We hear it all our lives: “If you don’t sleep, you’ll never get anything done!” It’s one of the few absolutes, and it remains true throughout our lives.
From the time we’re born, adequate sleep is vital to a variety of basic human functions, including memory, immune function and emotional health.
For seniors, sleep can be elusive.
Recent studies show that up to fifty percent of people over the age of 60 suffer from some form of insomnia. This ongoing problem can have a drastic impact on the quality of life that an aging person experiences.
Check out these little-known facts about the importance of sleep for senior citizens.
Why Are Seniors So Likely to Experience Insomnia?
Contrary to popular belief, senior citizens don’t need less sleep than the average adult. In fact, studies have shown that the required amount of sleep stays roughly the same from our twenties throughout old age. Yet so many seniors seem to struggle with lower quality sleep in shorter durations.
The increase in sleeplessness that occurs after the age of sixty can be attributed to many factors:
- Medical conditions like heart arrhythmia, acid reflux, arthritis or angina can cause nighttime pain, sleeplessness and tossing and turning
- Prostate problems or incontinence can cause constant trips to the bathroom throughout the night, preventing many seniors from reaching and maintaining a deep sleep
- Depression, dementia, and social isolation can cause increased mental stress and sleeplessness
- Lack of exercise, fresh air and sunlight, due to limited mobility, can leave seniors with altered circadian biologic clocks
- Side effects of certain medications, such as beta blockers, can cause insomnia
- There is also evidence that older adults simply produce less melatonin, a key hormone in regulating sleep cycles
These are just a few of the risk-factors and causes of insomnia in the aging population; each individual’s risk factors will vary according to their own living situation and health.
How Can Lack of Sleep Affect You or Your Aging Loved One?
Both young adults and older adults need about 7 to 9 hours of sleep a night. Unfortunately, a recent study revealed that 13 percent of men and 36 percent of women over the age of 65 reported needing more than 30 minutes to fall asleep. They also reported a harder time staying asleep through the night.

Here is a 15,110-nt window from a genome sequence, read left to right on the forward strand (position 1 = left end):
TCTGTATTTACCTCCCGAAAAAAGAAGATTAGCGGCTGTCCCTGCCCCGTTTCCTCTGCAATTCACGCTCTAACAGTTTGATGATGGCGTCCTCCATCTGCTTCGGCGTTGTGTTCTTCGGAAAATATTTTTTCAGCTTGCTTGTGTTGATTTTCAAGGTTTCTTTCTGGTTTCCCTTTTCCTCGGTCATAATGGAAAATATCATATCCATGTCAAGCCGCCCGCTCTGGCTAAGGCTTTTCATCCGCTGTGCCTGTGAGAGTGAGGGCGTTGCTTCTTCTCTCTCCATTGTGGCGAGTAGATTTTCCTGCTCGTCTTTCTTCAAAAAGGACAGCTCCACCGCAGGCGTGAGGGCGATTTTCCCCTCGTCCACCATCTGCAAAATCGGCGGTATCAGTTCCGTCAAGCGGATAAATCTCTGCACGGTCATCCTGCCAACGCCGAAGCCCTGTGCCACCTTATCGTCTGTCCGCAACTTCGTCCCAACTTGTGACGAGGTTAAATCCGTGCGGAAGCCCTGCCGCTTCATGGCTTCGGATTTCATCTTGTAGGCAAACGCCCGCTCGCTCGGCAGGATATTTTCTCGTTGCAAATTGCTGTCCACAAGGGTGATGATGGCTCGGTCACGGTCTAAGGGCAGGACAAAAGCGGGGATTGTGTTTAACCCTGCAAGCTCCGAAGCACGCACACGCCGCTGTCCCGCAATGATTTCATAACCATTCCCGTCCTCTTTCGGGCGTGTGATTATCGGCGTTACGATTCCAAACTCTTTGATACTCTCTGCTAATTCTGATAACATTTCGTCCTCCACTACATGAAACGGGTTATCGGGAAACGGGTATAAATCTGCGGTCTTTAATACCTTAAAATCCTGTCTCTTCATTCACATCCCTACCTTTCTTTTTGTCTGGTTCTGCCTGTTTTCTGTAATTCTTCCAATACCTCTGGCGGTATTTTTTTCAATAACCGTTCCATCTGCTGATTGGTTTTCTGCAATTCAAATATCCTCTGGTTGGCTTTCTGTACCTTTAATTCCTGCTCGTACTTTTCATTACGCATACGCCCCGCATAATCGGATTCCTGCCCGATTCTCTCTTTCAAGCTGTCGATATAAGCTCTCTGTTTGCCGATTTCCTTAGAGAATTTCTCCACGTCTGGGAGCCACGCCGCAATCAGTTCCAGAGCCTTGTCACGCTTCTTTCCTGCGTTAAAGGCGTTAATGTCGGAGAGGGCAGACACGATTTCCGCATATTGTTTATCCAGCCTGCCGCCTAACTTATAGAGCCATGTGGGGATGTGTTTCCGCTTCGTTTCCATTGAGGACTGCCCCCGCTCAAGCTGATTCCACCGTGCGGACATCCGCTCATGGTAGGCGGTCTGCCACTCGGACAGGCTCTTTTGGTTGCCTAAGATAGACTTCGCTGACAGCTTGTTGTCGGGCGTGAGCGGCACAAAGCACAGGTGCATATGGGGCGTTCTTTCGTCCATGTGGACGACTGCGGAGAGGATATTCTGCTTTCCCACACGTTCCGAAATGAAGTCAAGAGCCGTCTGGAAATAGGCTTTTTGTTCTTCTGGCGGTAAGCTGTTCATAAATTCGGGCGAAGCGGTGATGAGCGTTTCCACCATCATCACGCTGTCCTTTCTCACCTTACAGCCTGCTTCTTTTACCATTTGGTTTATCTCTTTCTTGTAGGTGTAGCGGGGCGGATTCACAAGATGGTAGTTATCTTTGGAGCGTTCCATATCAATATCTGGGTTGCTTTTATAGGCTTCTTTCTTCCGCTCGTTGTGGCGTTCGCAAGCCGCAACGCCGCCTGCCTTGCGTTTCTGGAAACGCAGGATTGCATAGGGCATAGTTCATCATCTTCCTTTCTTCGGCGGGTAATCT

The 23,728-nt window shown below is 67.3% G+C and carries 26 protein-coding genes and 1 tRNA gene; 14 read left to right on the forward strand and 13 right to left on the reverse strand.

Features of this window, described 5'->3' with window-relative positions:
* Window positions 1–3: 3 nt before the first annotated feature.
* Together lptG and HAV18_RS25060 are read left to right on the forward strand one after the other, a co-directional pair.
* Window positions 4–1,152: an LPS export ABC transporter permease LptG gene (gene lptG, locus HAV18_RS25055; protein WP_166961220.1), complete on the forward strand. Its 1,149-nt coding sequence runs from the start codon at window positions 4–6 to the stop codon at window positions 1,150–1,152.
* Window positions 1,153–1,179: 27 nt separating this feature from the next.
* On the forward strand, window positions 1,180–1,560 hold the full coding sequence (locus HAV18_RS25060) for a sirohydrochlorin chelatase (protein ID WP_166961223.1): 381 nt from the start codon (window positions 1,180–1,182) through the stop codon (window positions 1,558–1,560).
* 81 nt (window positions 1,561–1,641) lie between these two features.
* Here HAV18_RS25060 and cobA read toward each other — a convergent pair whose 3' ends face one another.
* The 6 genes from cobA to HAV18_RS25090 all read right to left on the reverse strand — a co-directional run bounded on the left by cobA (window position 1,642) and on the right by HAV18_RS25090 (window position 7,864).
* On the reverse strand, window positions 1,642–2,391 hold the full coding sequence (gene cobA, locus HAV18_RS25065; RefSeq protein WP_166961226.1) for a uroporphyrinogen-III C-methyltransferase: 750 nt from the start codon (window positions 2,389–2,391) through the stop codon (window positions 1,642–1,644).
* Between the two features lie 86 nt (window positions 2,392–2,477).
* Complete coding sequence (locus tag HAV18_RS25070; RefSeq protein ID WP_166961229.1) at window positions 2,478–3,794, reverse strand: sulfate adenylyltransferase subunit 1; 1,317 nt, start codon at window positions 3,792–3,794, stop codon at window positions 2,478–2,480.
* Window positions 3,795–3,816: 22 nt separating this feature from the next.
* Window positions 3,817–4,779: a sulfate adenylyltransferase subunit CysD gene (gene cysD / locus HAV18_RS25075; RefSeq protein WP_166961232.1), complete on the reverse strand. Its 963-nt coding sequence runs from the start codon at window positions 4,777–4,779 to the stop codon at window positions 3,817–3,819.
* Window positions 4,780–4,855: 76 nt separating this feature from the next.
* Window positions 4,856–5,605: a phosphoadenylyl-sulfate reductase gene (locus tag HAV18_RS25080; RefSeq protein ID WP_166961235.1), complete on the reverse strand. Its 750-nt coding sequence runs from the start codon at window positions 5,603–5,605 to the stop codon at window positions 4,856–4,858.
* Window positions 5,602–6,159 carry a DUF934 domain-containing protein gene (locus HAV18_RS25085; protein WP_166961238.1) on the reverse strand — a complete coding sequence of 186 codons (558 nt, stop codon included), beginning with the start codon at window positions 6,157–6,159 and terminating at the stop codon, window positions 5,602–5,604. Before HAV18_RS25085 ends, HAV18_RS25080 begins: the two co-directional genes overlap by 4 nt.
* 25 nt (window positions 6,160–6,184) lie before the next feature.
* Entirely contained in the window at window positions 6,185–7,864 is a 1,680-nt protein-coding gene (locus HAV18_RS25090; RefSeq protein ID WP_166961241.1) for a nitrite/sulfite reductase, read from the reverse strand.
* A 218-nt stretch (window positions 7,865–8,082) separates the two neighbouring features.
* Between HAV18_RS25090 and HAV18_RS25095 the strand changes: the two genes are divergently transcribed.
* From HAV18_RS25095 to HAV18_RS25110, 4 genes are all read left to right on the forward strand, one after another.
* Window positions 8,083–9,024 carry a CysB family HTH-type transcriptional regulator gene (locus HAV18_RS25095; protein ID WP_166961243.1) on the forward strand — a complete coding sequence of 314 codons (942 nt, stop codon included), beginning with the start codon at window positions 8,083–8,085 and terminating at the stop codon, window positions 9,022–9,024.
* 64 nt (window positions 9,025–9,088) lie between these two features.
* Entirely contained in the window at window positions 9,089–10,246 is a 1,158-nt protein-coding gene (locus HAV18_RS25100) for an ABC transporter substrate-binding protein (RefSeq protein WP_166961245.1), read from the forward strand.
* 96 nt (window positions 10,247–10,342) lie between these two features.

One of the key side effects of insomnia in the aging population is memory loss.
Senior respondents in a study from UC Berkeley showed 75 percent poorer quality of sleep than young adults in the same study; they also performed far worse on memory-related activities after a bad night’s sleep.
Lack of sleep can also contribute to a number of chronic diseases, including obesity and high blood pressure. For seniors, these types of health conditions can have a lasting impact on their quality of life.
How Can You Help Your Loved One Sleep Better?
Helping your loved one sleep better is simple with the right advice on hand.
For starters, recommend a doctor visit if you notice that your aging loved one has consistent issues with getting deep, replenishing sleep. This will help determine if your loved one is struggling with medical conditions that cause pain or constant sleeplessness.
Make sure your loved one has the medication and the support they need to sleep peacefully each night. This can include organizing doctor’s visits, scheduling medication pick ups, or hiring a home healthcare provider to offer assistance when and where your aging loved one needs it.
Bluebird Homecare is a top provider of in-home care and specialized services to meet your loved one’s needs.
We proudly offer hourly services that can be catered to you loved one’s schedule, even during overnight hours. With a Bluebird Homecare provider on hand, your loved one will have assistance getting in and out of bed, reaching the restroom and remembering any nighttime medications. With a great homecare provider, your loved one can achieve deeper and more replenishing sleep.
Contact Bluebird to learn more about our services or request a free, in-home consultation.